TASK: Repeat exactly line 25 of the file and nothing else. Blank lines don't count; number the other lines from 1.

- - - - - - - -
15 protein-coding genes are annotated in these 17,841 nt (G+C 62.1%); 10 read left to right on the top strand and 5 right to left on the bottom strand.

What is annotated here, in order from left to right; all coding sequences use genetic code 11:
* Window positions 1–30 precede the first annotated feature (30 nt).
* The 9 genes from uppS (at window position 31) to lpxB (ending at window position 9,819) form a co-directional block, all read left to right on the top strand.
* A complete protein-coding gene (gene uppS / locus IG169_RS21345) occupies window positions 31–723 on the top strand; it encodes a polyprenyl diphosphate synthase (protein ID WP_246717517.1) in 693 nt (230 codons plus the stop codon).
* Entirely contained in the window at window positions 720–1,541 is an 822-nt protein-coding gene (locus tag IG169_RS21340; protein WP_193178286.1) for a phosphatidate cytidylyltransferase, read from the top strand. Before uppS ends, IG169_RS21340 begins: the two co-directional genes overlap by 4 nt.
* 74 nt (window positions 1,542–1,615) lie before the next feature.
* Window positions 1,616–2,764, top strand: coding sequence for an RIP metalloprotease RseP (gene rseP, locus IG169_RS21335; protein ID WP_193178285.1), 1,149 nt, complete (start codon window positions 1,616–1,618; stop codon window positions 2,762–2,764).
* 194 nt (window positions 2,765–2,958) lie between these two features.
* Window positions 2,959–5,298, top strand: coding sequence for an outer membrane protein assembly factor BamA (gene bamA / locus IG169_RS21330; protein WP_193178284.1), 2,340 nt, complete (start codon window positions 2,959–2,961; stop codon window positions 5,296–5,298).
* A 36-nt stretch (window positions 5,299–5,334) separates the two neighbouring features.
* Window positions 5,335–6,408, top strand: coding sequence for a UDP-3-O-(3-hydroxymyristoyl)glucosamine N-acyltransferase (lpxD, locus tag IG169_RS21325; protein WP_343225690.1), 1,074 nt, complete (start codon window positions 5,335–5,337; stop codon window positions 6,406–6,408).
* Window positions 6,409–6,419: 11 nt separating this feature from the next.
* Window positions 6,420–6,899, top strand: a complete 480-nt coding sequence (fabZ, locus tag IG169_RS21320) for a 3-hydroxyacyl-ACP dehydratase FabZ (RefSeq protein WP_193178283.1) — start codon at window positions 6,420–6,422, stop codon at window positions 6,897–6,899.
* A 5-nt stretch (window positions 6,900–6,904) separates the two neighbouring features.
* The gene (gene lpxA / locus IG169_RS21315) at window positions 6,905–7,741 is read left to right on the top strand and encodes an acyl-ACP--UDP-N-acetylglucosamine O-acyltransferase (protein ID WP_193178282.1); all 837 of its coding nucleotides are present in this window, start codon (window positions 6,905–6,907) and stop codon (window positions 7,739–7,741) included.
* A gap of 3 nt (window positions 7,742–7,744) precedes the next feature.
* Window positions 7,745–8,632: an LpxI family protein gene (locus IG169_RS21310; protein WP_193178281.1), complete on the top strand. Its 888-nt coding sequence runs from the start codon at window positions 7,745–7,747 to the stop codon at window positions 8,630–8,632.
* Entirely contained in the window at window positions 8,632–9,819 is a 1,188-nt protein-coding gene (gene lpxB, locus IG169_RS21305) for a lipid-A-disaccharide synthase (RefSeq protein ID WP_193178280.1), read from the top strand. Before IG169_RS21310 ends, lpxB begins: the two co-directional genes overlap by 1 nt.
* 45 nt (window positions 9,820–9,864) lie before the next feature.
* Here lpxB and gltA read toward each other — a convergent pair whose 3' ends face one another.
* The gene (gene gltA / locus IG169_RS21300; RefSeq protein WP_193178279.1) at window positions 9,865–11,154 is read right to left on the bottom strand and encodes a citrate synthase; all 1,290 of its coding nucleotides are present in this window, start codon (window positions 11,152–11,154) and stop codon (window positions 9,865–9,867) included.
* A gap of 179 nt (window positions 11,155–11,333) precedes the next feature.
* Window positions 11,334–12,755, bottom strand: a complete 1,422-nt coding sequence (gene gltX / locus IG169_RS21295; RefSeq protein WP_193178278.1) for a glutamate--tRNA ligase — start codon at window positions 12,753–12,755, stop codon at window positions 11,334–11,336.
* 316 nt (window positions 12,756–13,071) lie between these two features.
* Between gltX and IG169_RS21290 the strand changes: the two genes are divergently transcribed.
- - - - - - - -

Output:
* 316 nt (window positions 12,756–13,071) lie between these two features.